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Attitudinal change in troubled times: A triangulation strategy

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New ways to study how contexts affect political behaviour

The study of how the contexts where people live change their political behaviour has difficulties in demonstrating causality. An EU initiative is exploring how income inequality and institutions drive political attitudes and behaviour combining traditional survey methods and novel experimental designs. This research can inform the design of economic and political institutions to reduce disaffection and alienation among citizens, and especially among the poor.


Citizens' attitudes and behaviour towards the political system largely depend on the economic or institutional contexts where they live. Because countries vary in many different respects, conventional research models are limited in their ability to demonstrate which specific policies and institutions can change individual political behaviour. To address the issue, the EU-funded TRIANGULATE (Attitudinal change in troubled times: A triangulation strategy) project examined the consequences of income inequality, the economic crisis, electoral procedures, and political polarization on the political attitudes of citizens and their political involvement. The project developed and applied an innovative strategy that combined the use of several methodological approaches and experiments to advance research in European political behaviour. Project partners focused on four strategic research questions. The first considered whether income inequality reduces social and political trust and who this affects most. A second asked how electoral institutions affect inequality in political participation and how the electoral participation of the poor can be increased. The third question is if political conflict on identity issues polarises national identities and whether certain citizens are protected from such polarisation. The final question looked at the circumstances under which corruption is more likely to be punished at the polls. Outcomes were disseminated at conferences and invited presentations. A book and three article were published in a leading presses and interdisciplinary journals devoted to the advancement of socioeconomics. A chapter was written that contributed to a book on experimental political science. Several working papers are also underway. TRIANGULATE has helped understand when individual citizens become disengaged from the political process and how institutional reforms and public policies can promote their involvement with a special focus on the poor. This is especially beneficial because it can produce insights on how to increase the satisfaction and involvement of the most disadvantaged European citizens.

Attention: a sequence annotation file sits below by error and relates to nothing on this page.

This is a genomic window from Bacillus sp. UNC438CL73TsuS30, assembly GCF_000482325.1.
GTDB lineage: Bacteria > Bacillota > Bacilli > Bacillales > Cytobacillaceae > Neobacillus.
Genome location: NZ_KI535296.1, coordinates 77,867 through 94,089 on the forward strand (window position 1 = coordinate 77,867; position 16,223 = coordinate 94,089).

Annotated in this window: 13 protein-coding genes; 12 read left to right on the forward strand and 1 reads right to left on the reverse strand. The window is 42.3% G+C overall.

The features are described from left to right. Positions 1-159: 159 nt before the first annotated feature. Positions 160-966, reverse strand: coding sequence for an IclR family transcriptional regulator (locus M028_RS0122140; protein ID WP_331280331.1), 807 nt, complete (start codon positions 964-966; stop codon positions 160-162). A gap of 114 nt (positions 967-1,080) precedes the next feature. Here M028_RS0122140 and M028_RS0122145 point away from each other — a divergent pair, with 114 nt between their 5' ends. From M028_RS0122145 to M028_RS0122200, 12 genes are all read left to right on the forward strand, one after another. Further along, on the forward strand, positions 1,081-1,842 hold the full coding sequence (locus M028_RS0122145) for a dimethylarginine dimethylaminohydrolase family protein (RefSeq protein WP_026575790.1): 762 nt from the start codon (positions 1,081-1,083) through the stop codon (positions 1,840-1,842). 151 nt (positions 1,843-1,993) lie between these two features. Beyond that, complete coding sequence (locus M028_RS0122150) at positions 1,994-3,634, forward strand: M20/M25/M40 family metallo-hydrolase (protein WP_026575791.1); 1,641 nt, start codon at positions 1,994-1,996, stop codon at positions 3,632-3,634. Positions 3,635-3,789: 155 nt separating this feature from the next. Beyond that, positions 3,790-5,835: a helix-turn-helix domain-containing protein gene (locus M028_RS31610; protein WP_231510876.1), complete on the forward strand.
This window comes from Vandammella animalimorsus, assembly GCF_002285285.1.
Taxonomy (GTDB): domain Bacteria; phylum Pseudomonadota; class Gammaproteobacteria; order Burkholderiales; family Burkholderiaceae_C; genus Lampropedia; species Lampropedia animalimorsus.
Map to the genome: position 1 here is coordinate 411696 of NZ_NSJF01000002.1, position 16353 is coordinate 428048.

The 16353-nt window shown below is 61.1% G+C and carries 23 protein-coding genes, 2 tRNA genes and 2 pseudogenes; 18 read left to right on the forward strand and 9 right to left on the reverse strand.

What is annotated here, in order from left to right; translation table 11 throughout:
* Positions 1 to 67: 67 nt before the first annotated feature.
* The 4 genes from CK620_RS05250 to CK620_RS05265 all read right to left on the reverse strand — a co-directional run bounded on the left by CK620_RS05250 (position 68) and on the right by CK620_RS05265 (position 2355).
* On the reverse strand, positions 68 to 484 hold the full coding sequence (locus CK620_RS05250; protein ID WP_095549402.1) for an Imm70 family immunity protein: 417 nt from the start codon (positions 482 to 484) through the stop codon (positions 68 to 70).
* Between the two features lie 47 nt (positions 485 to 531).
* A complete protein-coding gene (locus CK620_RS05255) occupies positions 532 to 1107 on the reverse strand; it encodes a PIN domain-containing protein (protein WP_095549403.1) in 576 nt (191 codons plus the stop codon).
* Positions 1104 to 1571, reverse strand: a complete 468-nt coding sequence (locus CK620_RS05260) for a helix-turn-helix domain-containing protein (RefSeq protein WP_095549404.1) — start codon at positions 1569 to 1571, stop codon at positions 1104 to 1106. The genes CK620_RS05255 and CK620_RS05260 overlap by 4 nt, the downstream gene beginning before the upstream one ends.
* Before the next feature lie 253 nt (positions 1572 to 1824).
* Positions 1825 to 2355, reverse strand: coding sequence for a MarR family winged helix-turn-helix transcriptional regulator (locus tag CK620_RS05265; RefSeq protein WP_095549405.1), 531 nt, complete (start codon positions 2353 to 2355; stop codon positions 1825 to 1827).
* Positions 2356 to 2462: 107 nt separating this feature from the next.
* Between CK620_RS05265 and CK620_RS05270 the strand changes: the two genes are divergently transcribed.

Citizen attitudes, political behaviour, political attitudes, citizen politics, TRIANGULATE, attitudinal change

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